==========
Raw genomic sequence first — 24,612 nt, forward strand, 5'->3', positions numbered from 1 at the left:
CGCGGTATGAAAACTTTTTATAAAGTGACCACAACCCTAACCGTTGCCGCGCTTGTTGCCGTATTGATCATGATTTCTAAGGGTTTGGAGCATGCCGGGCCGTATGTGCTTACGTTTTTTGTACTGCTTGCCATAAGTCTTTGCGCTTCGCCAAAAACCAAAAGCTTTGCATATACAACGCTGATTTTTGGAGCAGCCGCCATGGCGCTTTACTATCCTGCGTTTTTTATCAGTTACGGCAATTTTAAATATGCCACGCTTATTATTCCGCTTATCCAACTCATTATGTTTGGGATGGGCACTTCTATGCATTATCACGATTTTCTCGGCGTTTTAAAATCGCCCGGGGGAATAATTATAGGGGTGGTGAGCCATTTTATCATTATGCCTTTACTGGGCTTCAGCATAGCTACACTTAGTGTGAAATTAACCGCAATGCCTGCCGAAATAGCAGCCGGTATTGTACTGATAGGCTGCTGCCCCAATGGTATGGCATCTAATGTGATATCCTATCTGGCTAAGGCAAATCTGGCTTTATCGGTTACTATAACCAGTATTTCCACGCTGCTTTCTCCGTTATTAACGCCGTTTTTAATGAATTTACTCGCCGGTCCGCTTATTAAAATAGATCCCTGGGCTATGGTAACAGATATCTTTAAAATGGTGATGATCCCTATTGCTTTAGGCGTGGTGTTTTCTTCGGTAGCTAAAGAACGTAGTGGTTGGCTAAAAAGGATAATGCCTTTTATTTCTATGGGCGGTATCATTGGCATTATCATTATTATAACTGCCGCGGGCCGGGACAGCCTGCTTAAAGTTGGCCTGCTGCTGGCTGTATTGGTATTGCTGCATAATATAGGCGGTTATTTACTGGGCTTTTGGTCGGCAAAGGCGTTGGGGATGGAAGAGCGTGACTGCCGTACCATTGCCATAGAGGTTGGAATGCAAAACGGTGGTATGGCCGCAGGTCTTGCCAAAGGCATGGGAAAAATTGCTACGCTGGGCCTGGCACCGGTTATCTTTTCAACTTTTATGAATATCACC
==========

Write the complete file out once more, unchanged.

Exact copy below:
Raw genomic sequence first — 24,612 nt, forward strand, 5'->3', positions numbered from 1 at the left:
CGCGGTATGAAAACTTTTTATAAAGTGACCACAACCCTAACCGTTGCCGCGCTTGTTGCCGTATTGATCATGATTTCTAAGGGTTTGGAGCATGCCGGGCCGTATGTGCTTACGTTTTTTGTACTGCTTGCCATAAGTCTTTGCGCTTCGCCAAAAACCAAAAGCTTTGCATATACAACGCTGATTTTTGGAGCAGCCGCCATGGCGCTTTACTATCCTGCGTTTTTTATCAGTTACGGCAATTTTAAATATGCCACGCTTATTATTCCGCTTATCCAACTCATTATGTTTGGGATGGGCACTTCTATGCATTATCACGATTTTCTCGGCGTTTTAAAATCGCCCGGGGGAATAATTATAGGGGTGGTGAGCCATTTTATCATTATGCCTTTACTGGGCTTCAGCATAGCTACACTTAGTGTGAAATTAACCGCAATGCCTGCCGAAATAGCAGCCGGTATTGTACTGATAGGCTGCTGCCCCAATGGTATGGCATCTAATGTGATATCCTATCTGGCTAAGGCAAATCTGGCTTTATCGGTTACTATAACCAGTATTTCCACGCTGCTTTCTCCGTTATTAACGCCGTTTTTAATGAATTTACTCGCCGGTCCGCTTATTAAAATAGATCCCTGGGCTATGGTAACAGATATCTTTAAAATGGTGATGATCCCTATTGCTTTAGGCGTGGTGTTTTCTTCGGTAGCTAAAGAACGTAGTGGTTGGCTAAAAAGGATAATGCCTTTTATTTCTATGGGCGGTATCATTGGCATTATCATTATTATAACTGCCGCGGGCCGGGACAGCCTGCTTAAAGTTGGCCTGCTGCTGGCTGTATTGGTATTGCTGCATAATATAGGCGGTTATTTACTGGGCTTTTGGTCGGCAAAGGCGTTGGGGATGGAAGAGCGTGACTGCCGTACCATTGCCATAGAGGTTGGAATGCAAAACGGTGGTATGGCCGCAGGTCTTGCCAAAGGCATGGGAAAAATTGCTACGCTGGGCCTGGCACCGGTTATCTTTTCAACTTTTATGAATATCACC